Our next stop this morning was the site where scholars believe David built his palace and established his capital around 1,000 B.C.E. Located on a narrow ridge, south of the Temple Mount, it has natural defenses through its steep valleys on three sides. David had to conquer the Jebusites who lived in the city to establish his palace and government. Then he ordered the Ark of the Covenant moved from Shiloh to Jerusalem where it stood in the tent form until Solomon built the first Temple on Mt. Moriah where the Dome of the Rock stands today.

We first watched a 3-d movie on the development of the City of David, and that helped us to put what we were seeing into better perspective. Then we  climbed down through the ruins of the City of David to reach a tunnel that was dug underneath in 701 B.C.E. during the reign of Hezekiah. The tunnel leads from the Gihon Spring to the Pool of Siloam and was designed during King Hezekiah’s time to provide defense for the city.

just outside of Hezekiahs tunnel outside of the exit of Hez tunnel

Our group was led down extremely steep steps, deep into the earth where the tunnel begins. The water started out as high as my upper thigh, so I know for some shorter people, it was almost waist-high. Then it dropped to just a foot or so. The passage is extremely narrow and sometimes low, so one has to bend over for a while. Two teams dug the tunnel from opposite ends, each team digging through the limestone rock until finally they met in the middle. Our group walked the 3/4 mile through the very narrow rock walls, singing hymns along the way. It was quite an accomplishment that everyone in our group was able to make it through with joy and freedom.

The newly discovered Pool of Siloam is at the end of Hezekiah’s tunnel. This location was just recently found and is beginning to be excavated. We sat on the steps of it and listened to a very inspiring talk by Kristy on the ‘healing of the man born blind.’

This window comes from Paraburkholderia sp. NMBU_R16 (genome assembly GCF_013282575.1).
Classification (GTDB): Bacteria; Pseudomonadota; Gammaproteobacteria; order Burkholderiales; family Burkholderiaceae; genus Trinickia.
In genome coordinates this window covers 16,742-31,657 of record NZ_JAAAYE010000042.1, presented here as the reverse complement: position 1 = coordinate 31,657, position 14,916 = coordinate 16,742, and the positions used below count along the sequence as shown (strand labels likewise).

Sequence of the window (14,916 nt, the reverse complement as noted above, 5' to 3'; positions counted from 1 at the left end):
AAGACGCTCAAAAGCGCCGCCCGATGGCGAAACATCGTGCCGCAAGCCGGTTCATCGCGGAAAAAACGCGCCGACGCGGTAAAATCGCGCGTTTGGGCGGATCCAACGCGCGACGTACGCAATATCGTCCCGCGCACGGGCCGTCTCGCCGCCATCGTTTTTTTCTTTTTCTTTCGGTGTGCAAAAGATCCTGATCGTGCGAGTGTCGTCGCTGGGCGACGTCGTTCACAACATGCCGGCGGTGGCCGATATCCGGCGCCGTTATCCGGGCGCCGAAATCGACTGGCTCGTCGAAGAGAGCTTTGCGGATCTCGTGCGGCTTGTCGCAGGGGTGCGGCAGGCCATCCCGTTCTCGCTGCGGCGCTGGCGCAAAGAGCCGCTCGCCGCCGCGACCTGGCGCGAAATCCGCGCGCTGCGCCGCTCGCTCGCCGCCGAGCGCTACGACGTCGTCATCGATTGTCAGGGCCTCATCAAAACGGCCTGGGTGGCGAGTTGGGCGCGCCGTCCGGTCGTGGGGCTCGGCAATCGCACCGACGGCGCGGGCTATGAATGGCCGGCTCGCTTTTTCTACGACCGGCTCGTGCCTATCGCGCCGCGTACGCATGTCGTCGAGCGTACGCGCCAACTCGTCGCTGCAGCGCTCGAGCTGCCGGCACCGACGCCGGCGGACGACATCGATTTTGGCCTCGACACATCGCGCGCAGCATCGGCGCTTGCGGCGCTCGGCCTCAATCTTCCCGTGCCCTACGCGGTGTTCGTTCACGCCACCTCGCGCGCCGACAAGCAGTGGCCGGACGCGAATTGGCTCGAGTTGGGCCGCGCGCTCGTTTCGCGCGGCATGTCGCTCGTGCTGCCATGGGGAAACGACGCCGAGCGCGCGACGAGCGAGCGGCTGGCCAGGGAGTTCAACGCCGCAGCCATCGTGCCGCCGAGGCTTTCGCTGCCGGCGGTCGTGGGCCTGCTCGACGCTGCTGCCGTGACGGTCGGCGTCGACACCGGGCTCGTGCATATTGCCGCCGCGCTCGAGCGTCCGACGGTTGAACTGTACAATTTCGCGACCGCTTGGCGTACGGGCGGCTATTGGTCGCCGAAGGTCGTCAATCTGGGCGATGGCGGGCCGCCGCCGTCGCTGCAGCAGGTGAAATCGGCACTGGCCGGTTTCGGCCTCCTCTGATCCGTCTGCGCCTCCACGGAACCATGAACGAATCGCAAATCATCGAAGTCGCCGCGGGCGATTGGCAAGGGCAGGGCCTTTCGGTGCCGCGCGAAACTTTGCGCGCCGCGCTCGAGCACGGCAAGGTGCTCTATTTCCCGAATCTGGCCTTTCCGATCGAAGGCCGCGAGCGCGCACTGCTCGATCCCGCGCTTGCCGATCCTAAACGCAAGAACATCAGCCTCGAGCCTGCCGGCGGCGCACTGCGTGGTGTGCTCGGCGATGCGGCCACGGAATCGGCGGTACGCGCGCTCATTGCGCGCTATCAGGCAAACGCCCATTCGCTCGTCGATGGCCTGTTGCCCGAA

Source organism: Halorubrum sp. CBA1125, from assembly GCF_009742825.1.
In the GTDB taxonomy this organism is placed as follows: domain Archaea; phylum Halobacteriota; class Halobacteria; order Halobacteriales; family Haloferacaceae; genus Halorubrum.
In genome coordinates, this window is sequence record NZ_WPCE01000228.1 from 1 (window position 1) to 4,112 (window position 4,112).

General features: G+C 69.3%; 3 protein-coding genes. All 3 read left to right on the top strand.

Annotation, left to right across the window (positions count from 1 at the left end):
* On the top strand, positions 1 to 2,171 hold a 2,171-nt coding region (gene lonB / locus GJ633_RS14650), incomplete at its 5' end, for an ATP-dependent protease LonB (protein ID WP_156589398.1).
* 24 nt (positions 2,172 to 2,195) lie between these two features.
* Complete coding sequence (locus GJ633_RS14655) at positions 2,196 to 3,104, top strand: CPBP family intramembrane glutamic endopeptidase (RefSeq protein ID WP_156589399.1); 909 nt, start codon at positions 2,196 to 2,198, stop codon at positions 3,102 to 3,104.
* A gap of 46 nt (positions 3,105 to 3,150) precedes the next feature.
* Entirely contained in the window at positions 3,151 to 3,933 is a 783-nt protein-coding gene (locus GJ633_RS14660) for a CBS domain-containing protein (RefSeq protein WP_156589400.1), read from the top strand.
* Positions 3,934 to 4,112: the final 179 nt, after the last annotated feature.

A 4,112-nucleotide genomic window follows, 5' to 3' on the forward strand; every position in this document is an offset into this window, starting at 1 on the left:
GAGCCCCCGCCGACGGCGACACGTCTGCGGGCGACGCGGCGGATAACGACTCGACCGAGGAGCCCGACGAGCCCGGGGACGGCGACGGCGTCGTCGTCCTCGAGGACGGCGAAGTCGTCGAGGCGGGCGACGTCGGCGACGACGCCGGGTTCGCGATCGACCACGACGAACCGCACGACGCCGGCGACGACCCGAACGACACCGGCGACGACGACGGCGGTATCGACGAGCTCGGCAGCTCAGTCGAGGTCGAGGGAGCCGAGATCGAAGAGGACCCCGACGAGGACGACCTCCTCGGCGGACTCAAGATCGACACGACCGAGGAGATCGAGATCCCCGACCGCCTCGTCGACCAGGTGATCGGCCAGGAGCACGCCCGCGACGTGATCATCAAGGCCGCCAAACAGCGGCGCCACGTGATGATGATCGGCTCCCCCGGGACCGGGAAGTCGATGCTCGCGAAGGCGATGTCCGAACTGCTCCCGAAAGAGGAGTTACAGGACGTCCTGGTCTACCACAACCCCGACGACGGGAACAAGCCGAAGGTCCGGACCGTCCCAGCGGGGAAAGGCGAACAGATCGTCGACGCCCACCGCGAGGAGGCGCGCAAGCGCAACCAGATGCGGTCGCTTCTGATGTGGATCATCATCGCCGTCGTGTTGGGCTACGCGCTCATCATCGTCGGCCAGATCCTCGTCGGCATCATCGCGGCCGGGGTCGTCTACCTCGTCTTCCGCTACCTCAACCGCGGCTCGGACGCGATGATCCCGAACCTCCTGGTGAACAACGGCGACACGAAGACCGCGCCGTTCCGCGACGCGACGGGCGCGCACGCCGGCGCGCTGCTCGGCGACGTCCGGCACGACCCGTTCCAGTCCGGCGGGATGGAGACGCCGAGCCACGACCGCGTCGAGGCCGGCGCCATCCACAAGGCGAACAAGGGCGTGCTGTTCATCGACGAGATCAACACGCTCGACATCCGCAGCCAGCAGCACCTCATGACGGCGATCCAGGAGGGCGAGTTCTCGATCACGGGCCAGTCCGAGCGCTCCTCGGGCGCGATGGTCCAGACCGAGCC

pool of Siloam talk by Kristy pool of Siloam talk by Kristy_2

We got on the bus to change our shoes and then drive to the Zion Gate in the Jewish Quarter. Eitan showed us some places for lunch and then we met him at 3:30 pm for watch a film on the Burnt House. The Burnt House is an excavated house from the Second Temple period situated six meters below current street level in the Jewish Quarter of the Old City of Jerusalem. The Burnt House is believed to have been set on fire during the Roman destruction of Jerusalem in 70 C.E. According to Josephus, Jerusalem’s Upper City was known for its wealth. It was located close to the Temple and inhabited by priestly families who served in the temple. The house was destroyed one month after the Temple and Lower City. When the Romans stormed the Upper City, they found little resistance. Much of the population was near death from disease and starvation.

After that, we walked through the Jewish quarter a little, and then saw a bit of Nehemiah’s ancient wall that he built after the captivity in Babylon. Then we walked through the Muslim Quarter to show what the shops looked like.  We all met at the bus. Some wanted to stay and shop more.  Others wanted to go back to the Hotel.

Christa Case Bryant will speak to us tonight about 7:30 pm about Mary Baker Eddy’s purpose for the CS Monitor.